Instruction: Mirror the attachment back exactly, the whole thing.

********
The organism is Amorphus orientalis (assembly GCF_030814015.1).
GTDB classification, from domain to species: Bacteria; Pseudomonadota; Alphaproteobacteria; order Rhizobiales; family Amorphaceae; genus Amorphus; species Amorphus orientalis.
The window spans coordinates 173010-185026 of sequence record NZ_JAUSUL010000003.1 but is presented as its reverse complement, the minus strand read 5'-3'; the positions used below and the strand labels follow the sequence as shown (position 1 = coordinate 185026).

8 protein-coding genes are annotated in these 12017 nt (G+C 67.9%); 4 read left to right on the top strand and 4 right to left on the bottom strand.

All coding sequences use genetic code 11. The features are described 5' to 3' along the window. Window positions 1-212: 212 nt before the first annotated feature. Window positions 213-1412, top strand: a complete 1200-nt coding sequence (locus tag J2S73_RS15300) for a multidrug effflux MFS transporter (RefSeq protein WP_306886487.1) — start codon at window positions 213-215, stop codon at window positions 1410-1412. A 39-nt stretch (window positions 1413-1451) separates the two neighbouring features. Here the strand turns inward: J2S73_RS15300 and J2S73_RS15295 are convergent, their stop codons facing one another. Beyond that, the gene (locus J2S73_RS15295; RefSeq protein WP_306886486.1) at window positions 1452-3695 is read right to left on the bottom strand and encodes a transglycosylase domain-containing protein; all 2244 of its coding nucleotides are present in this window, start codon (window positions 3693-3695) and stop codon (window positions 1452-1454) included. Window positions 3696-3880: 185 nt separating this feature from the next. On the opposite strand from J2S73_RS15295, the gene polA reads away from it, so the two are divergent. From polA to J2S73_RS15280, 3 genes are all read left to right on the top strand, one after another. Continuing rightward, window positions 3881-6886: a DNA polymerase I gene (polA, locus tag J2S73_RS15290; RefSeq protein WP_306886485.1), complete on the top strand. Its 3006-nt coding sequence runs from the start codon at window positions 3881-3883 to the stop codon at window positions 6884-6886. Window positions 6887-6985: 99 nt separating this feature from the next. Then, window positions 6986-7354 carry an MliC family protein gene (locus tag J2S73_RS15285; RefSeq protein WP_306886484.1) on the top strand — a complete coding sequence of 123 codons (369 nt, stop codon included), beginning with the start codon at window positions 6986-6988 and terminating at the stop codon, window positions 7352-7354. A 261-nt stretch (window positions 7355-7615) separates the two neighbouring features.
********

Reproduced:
The organism is Amorphus orientalis (assembly GCF_030814015.1).
GTDB classification, from domain to species: Bacteria; Pseudomonadota; Alphaproteobacteria; order Rhizobiales; family Amorphaceae; genus Amorphus; species Amorphus orientalis.
The window spans coordinates 173010-185026 of sequence record NZ_JAUSUL010000003.1 but is presented as its reverse complement, the minus strand read 5'-3'; the positions used below and the strand labels follow the sequence as shown (position 1 = coordinate 185026).

8 protein-coding genes are annotated in these 12017 nt (G+C 67.9%); 4 read left to right on the top strand and 4 right to left on the bottom strand.

All coding sequences use genetic code 11. The features are described 5' to 3' along the window. Window positions 1-212: 212 nt before the first annotated feature. Window positions 213-1412, top strand: a complete 1200-nt coding sequence (locus tag J2S73_RS15300) for a multidrug effflux MFS transporter (RefSeq protein WP_306886487.1) — start codon at window positions 213-215, stop codon at window positions 1410-1412. A 39-nt stretch (window positions 1413-1451) separates the two neighbouring features. Here the strand turns inward: J2S73_RS15300 and J2S73_RS15295 are convergent, their stop codons facing one another. Beyond that, the gene (locus J2S73_RS15295; RefSeq protein WP_306886486.1) at window positions 1452-3695 is read right to left on the bottom strand and encodes a transglycosylase domain-containing protein; all 2244 of its coding nucleotides are present in this window, start codon (window positions 3693-3695) and stop codon (window positions 1452-1454) included. Window positions 3696-3880: 185 nt separating this feature from the next. On the opposite strand from J2S73_RS15295, the gene polA reads away from it, so the two are divergent. From polA to J2S73_RS15280, 3 genes are all read left to right on the top strand, one after another. Continuing rightward, window positions 3881-6886: a DNA polymerase I gene (polA, locus tag J2S73_RS15290; RefSeq protein WP_306886485.1), complete on the top strand. Its 3006-nt coding sequence runs from the start codon at window positions 3881-3883 to the stop codon at window positions 6884-6886. Window positions 6887-6985: 99 nt separating this feature from the next. Then, window positions 6986-7354 carry an MliC family protein gene (locus tag J2S73_RS15285; RefSeq protein WP_306886484.1) on the top strand — a complete coding sequence of 123 codons (369 nt, stop codon included), beginning with the start codon at window positions 6986-6988 and terminating at the stop codon, window positions 7352-7354. A 261-nt stretch (window positions 7355-7615) separates the two neighbouring features.